I’m not sure when it happened, but at some point the Greater Detroit region decided to suspend the First Amendment of the Constitution Of The United States. And I’m not quite sure what we can do about it.
As a refresher, here’s the text in question:
Congress shall make no law respecting an establishment of religion, or
prohibiting the free exercise thereof; or abridging the freedom of
speech, or of the press; or the right of the people peaceably to
assemble, and to petition the Government for a redress of grievances.
Make careful note of every part of that, because it will be on the final.
Detroit is home to a sizable Muslim population — some American citizens, some not. And they appear to have managed to supplant American law with Muslim law.
Last year, a group of Christians went into Dearborn — a significant suburb of Detroit — and handed out evangelical leaflets. Yes, this is annoying. I get irritated with that sort of thing, too. I’ve even been rude to those types on occasion. I consider it rude of them to push their beliefs on me, so I push back.
But I don’t try to get them arrested. And even if I tried, I would fail.
To nearly all Christians, proselytizing and evangelizing — spreading the World Of Christ — is an essential part of their faith. And as annoying as those of us who don’t believe might find it, we have the right to argue, ignore, or walk away from them — but not the right to shut them down, as long as they don’t violate the law or others’ rights in the process.
But in Greater Detroit, the “rights” of the Muslim population to not be offended triumphed.
Recently, asshat/attention whore Pastor Terry Jones wanted to hold an event in Detroit, near one of the largest mosques. He applied for a permit, and it was denied. Not because officials feared he would break some law or in some way engage in violence, but because his mere peaceful presence would provoke violence against him. And just to go a bit further, he was arrested and charged with “inciting violence” — and convicted.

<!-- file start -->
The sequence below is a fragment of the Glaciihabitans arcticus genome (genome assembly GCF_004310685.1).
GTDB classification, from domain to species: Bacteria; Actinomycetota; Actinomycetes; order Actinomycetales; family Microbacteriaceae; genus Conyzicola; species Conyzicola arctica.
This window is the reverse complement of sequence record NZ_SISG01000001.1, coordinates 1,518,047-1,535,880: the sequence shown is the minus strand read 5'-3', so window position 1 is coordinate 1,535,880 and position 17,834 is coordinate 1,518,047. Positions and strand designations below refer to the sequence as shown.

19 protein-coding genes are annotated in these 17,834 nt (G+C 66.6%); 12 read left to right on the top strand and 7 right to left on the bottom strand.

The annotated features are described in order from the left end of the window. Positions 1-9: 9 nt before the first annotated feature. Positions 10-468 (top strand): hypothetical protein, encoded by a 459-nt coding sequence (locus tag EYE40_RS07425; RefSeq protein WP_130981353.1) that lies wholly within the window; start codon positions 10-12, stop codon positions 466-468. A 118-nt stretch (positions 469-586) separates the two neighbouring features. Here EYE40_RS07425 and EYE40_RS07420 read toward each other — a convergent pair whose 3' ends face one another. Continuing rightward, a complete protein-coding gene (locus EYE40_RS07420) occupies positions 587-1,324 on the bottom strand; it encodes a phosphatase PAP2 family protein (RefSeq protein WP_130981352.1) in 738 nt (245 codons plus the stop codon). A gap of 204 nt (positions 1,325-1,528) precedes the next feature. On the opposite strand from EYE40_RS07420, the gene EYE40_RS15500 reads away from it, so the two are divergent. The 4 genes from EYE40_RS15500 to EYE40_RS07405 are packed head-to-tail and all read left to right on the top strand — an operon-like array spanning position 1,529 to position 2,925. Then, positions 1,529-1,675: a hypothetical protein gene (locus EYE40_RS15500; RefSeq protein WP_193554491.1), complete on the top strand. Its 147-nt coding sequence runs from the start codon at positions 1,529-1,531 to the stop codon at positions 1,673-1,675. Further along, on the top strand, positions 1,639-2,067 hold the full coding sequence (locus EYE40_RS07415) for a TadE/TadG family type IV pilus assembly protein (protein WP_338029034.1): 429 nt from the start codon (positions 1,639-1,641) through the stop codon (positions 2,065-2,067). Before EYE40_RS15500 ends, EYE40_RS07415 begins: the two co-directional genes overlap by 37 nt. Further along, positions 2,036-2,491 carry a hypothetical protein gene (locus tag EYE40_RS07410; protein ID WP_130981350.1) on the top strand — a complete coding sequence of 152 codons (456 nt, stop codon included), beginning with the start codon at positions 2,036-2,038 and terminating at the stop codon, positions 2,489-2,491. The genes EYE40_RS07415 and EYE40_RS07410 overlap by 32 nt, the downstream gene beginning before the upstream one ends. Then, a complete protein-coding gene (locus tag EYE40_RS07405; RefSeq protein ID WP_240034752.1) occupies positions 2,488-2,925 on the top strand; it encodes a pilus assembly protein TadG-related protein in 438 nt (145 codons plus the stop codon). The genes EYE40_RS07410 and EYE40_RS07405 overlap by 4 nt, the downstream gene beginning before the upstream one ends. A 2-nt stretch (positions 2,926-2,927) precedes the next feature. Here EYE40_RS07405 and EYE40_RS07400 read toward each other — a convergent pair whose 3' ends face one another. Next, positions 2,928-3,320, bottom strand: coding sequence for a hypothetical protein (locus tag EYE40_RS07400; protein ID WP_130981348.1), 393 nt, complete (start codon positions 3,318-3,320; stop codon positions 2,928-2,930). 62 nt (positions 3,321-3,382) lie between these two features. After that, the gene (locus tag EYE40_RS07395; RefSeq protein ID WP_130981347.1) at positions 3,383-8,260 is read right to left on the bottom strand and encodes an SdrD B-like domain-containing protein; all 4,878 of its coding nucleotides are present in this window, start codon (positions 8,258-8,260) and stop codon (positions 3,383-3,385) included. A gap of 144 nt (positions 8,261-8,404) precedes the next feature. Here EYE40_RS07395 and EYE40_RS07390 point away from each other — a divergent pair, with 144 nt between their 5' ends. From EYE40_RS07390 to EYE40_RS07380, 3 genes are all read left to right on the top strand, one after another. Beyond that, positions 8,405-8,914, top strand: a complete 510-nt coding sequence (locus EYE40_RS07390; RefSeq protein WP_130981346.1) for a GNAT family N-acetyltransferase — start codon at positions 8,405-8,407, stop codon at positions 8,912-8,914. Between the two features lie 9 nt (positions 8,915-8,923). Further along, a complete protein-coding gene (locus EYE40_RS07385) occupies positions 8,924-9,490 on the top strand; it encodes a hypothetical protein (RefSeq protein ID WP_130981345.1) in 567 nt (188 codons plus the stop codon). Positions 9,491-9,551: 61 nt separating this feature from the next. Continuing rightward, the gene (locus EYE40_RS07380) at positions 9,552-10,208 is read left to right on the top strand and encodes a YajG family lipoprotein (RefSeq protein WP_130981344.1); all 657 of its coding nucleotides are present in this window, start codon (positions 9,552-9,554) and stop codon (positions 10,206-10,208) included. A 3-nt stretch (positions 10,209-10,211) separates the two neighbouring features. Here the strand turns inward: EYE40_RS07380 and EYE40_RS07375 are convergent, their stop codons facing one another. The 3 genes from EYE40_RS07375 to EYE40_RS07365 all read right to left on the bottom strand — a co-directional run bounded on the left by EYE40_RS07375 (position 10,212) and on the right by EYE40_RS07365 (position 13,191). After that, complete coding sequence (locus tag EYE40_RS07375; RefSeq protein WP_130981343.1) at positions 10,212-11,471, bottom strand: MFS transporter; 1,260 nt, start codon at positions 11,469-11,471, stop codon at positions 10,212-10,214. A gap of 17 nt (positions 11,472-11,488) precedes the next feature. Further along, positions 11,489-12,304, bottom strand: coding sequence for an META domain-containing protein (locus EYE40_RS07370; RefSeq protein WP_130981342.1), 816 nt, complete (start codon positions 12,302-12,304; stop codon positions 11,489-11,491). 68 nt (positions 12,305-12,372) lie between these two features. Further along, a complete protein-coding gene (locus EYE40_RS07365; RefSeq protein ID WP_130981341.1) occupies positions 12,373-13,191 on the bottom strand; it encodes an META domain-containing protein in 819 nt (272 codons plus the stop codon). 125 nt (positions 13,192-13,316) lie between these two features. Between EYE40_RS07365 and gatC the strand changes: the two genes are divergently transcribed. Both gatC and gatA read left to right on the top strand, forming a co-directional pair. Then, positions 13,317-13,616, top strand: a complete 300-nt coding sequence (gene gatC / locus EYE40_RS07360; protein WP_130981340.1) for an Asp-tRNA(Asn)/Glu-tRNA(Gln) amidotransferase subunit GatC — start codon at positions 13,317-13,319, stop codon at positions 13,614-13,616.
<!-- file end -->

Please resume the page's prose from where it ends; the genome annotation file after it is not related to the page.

Let’s go back to the First Amendment — and the rights it guarantees all Americans. The standard summary of them, in plain English, are these:
- There shall be no state-sanctioned religion.
- All people are free to practice their own religions.
- All people are free to speak as they wish.
- All people are free to publish as they wish.
- All people are free to assemble peacefully.
- All people can seek to have their grievances addressed by the governmentl
Now, let’s see how that applies in Greater Detroit:
The Christians who were arrested for handing out pamphlets were denied their right to practice their religion and to speak.
Reverend Jones has been denied his right to practice his religion, to speak freely, and to peacably assemble.
There’s three of six. But there’s a fourth, and it’s not only the most subtle, but possibly the most dangerous.
All these actions were taken on behalf of a portion of the population of Greater Detroit, to whom these actions are utterly inimical to their religion and culture. All these actions are offensive to the Islam, and the city is using its power to cater to their demands.
In essence, Greater Detroit has declared Islam to be the official religion of the area, and will use its power to enforce the tenets of that faith against any who might wish to challenge that declaration and assert their First Amendment rights within what many call “Dearbornistan.”
This is utterly intolerable. This is totally unacceptable. The Constitution — including the Bill of Rights — is the highest law in the land. No portion of the nation can declare itself — even quietly and unofficially — to be exempt from the Constitution, and set up its own rules in defiance. We fought a war over that principle 150 years ago, and we should be ready and willing to do so again if need be.